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Tony Takitani And His Fashion Victim Wife

by Dallas
Tony Takitani

Where We Got It: We were with our friend who was looking for her weekend-filler TV series in DVD when we found this gem along Carriedo. And Haruki Murakami freaks that we are, we couldn’t say pass on this purchase. 50 bucks for a good copy–not bad although a little upscale considering the common pricing (30-40 bucks) in the area we found it. But we don’t say no to Murakami. Never.

What the Hell? Well, Murakami’s a Japanese guy. And you know how disturb their brains are sort of differently-wired from ours. We could talk about almost all his books published in English, so why pass up on a movie adaptation of a short story we dearly loved? You could read it here, by the way. We’re much willing to see it like curling on the couch with our cat. We don’t have one, but we just said that to sound like a Murakami story. Although we’re also afraid we would curse the movie for days even if it’s really “simple”. A self-exile trombone-player’s son, this middle-aged advertising illustrator named Tony Takitani (after an American officer) falls in love with a twenty-something fashionista. They get married, but her penchant for brand like Valentino, Missoni, Saint Laurent, Givenchy, Ferragamo, Armani, Cerruti, and Gianfranco Ferré becomes alarmingly abnormal. So Tony asks her to return some clothes she bought. Then she dies in an accident. His dad dies too, so Tony says “Huhuhu.” No, not even.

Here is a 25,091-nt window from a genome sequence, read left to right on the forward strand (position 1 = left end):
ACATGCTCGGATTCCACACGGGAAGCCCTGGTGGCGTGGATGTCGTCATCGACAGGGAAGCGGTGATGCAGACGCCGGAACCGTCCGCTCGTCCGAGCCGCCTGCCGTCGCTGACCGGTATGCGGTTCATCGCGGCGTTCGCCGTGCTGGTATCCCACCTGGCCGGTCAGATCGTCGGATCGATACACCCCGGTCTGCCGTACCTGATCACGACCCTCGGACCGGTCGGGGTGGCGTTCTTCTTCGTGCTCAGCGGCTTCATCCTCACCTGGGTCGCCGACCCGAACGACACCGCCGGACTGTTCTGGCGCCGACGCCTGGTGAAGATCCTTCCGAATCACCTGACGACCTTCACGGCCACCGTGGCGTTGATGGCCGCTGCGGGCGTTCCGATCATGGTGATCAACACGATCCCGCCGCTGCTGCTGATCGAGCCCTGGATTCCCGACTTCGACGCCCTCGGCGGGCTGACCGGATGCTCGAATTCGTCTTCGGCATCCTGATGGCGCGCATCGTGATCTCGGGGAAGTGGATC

What We Really Think: To be honest, we still say pass on our judgment. But allow us to justify. First, we don’t really like comparing movie adaptations with their source media. It’s better to take them independently, but we know that we’ll end up comparing anyway. We’re confused, for example, if we want dialogue or just say OK to the narration and occasional lines blurted out by the actors. Second, we seriously love Tony Takitani not only for its off-beat characters but also for its context. We do not see this kind of character background until Murakami’s The Wind-up Bird Chronicle which is probably still his best work to date. Third, we’re afraid it was just the Ryuichi Sakamoto scoring that hypnotized us into finishing it. Quasi-sleepy attention is the term. Fourth, the visuals really got the Murakami mood–fleeting because of the continuous movement, silent because of the very shallow focusing, muted because of the predominantly grey palette, sometimes horrible and excruciating because of the lighting. It could be two things: the adaptation is faithful (which is a problematic criterion) or too safe it is boring.

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